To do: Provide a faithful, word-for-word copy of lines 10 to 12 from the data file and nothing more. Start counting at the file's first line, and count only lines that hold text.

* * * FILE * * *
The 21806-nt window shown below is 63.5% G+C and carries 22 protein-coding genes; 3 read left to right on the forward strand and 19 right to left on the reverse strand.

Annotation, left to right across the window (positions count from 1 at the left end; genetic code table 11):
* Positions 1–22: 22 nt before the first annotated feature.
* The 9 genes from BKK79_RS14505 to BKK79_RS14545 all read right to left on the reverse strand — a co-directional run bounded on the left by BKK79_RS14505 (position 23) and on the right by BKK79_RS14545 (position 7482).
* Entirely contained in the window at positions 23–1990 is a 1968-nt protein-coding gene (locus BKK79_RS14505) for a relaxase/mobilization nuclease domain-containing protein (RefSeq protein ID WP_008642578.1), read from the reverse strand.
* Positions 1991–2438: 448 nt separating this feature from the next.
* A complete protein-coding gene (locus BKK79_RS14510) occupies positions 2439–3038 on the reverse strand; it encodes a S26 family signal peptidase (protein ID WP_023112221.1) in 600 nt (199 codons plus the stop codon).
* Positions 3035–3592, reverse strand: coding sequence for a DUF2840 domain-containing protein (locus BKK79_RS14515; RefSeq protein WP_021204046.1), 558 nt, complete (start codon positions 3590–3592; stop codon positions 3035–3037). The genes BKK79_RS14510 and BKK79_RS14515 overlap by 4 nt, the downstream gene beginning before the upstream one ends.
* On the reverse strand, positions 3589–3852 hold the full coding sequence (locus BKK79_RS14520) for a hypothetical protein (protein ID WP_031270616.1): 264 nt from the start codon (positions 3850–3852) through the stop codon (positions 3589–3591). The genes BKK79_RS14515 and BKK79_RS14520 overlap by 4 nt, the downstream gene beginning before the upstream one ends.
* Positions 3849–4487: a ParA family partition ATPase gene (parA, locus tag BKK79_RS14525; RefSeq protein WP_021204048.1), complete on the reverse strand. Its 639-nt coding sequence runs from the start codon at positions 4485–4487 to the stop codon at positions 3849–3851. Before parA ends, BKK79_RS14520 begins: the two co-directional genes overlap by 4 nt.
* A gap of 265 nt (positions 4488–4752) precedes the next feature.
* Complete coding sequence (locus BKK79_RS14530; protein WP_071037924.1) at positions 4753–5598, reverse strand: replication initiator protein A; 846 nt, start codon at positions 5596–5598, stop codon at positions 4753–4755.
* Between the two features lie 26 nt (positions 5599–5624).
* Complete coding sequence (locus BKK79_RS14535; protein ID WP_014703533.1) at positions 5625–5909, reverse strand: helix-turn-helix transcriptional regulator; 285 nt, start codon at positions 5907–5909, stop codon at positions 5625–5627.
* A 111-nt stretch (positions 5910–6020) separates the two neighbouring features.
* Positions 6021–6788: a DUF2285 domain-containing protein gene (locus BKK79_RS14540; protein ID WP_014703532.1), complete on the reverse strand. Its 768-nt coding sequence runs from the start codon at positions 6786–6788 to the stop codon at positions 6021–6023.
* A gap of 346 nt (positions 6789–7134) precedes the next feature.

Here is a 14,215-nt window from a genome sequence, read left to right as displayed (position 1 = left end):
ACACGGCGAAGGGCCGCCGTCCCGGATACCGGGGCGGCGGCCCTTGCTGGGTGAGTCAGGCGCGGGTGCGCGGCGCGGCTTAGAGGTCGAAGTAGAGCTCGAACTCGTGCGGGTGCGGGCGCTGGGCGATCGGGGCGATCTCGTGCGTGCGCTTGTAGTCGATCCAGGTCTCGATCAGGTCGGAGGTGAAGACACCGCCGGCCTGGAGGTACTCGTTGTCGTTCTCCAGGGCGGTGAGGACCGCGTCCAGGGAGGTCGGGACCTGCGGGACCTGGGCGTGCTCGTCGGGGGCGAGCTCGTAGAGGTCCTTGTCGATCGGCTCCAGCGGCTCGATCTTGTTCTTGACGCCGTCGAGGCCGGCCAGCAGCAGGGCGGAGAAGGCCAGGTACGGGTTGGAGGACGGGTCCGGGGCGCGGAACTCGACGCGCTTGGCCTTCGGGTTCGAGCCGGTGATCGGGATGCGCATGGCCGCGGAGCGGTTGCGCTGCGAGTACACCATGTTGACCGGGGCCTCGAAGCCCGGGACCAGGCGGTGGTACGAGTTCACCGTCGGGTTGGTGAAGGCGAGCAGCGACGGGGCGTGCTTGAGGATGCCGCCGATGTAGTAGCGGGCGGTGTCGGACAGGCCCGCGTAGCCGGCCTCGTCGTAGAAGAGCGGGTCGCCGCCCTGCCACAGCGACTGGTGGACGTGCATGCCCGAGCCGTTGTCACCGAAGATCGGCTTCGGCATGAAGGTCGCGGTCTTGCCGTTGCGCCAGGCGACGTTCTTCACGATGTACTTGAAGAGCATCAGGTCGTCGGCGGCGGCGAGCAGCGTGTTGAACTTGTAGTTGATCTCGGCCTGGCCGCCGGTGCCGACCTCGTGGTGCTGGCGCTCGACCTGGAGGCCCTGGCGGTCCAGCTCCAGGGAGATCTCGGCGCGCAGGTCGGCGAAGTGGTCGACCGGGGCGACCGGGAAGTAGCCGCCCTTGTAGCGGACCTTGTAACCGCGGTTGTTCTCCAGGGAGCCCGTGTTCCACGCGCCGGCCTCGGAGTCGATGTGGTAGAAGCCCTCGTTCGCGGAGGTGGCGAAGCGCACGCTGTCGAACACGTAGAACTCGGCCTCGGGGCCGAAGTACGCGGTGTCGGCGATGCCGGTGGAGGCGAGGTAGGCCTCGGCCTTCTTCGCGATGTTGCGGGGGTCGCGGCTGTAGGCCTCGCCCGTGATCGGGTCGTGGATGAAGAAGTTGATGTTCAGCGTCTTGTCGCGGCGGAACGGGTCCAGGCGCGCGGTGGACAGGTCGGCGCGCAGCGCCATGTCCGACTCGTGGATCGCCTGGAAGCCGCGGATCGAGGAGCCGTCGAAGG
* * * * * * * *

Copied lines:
* Positions 3849–4487: a ParA family partition ATPase gene (parA, locus tag BKK79_RS14525; RefSeq protein WP_021204048.1), complete on the reverse strand. Its 639-nt coding sequence runs from the start codon at positions 4485–4487 to the stop codon at positions 3849–3851. Before parA ends, BKK79_RS14520 begins: the two co-directional genes overlap by 4 nt.
* A gap of 265 nt (positions 4488–4752) precedes the next feature.
* Complete coding sequence (locus BKK79_RS14530; protein WP_071037924.1) at positions 4753–5598, reverse strand: replication initiator protein A; 846 nt, start codon at positions 5596–5598, stop codon at positions 4753–4755.